He warns that it is crucial that decision-makers understand that subsidies are vital to the survival of not only farmers, but the rural economies across Wales and the rest of the UK.

Dylan Williams – Farmworker of the Year finalist

Dylan Williams

Dylan Williams © Richard Stanton

New year’s resolutions

Herefordshire farmworker Dylan Williams has ambitious plans to expand both the sheep and beef enterprises at High Ash Farm, with ewe numbers set to increase from 620 to 900 pedigree Lleyn ewes and South Devon cattle to grow from 23 to 30.

To keep them all fed, there is also a plan to introduce rotational grazing and improve tired leys by ploughing to improve output of grass.

Life after subsidy preparation

Mr Williams says specific planning for life without subsidies will be undertaken in the coming year, but he is already planning to sell meat direct to the public and pedigree breeding stock to other farmers.

Matt Waldie – Young Farmer of the Year finalist

Matt Waldie

Matt Waldie © Angus Findlay

New year’s resolutions

Fife beef and arable farmer Matt Waldie, who is manager of a business that runs agricultural operations across four large farms, is determined to spend 2019 improving soil health.

He plans to introduce more green cover crops into the rotation and negotiate more straw-for-muck deals to replicate the improvement in yield and soil health seen in one block where this approach has already been trialled.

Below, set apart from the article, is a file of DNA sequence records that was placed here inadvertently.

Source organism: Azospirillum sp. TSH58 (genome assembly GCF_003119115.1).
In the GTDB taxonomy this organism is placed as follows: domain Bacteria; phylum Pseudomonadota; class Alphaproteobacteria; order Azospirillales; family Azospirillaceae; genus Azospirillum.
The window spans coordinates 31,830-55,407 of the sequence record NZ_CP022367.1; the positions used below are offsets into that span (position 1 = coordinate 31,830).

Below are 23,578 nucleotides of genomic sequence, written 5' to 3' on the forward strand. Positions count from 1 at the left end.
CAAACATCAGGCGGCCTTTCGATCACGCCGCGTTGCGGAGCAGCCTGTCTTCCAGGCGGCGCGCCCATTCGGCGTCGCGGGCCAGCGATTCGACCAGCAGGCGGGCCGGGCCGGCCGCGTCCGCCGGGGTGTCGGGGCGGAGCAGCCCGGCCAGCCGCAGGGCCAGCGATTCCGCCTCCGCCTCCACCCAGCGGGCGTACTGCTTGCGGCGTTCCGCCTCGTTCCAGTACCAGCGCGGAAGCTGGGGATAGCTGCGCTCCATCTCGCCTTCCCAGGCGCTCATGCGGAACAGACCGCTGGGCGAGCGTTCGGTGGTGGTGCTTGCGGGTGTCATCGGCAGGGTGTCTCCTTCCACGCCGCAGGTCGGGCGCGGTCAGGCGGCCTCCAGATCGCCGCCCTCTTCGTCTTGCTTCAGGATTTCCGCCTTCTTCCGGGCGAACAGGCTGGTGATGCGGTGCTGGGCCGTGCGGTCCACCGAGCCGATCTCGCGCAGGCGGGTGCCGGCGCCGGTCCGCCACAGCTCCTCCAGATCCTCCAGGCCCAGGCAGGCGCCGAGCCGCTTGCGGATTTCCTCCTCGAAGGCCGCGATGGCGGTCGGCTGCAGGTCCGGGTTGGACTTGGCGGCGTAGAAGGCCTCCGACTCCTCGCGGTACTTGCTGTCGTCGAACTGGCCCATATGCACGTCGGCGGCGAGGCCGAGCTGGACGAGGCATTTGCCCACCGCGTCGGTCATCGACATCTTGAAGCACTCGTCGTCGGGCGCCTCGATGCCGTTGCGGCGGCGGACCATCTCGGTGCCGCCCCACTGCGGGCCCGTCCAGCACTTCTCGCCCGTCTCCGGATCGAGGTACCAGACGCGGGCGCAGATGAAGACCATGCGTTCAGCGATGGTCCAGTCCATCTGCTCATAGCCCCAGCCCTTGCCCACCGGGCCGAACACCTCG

Life after subsidy preparation

While many businesses have seen success at reducing their variable costs, Mr Waldie says fewer have managed to cut their fixed costs alongside that.

That was the reason why the landowners who make up the company he manages came together – to share machinery and reduce labour requirements to be in a better position to manage after subsidy payments stop.

He says each farm will have to try to be at the top of their game to ride out whatever storm may be approaching.

Oli Hodgkinson – Farm Adviser of the Year

Oli Hodgkinson

Oli Hodgkinson © Richard Stanton

New year’s resolutions

Oli Hodgkinson, director at mid-Wales veterinary practice Trefaldwyn Vets, says he is aiming to deliver a better work-life balance for his staff, as well as continuing to offer a high level of service to his farmer clients that is also good value for money.

Life after subsidy preparation

Cutting variable costs by tackling the causes of common production diseases and increasing income by improving animal fertility should be the focus for livestock farmers, says Mr Hodgkinson.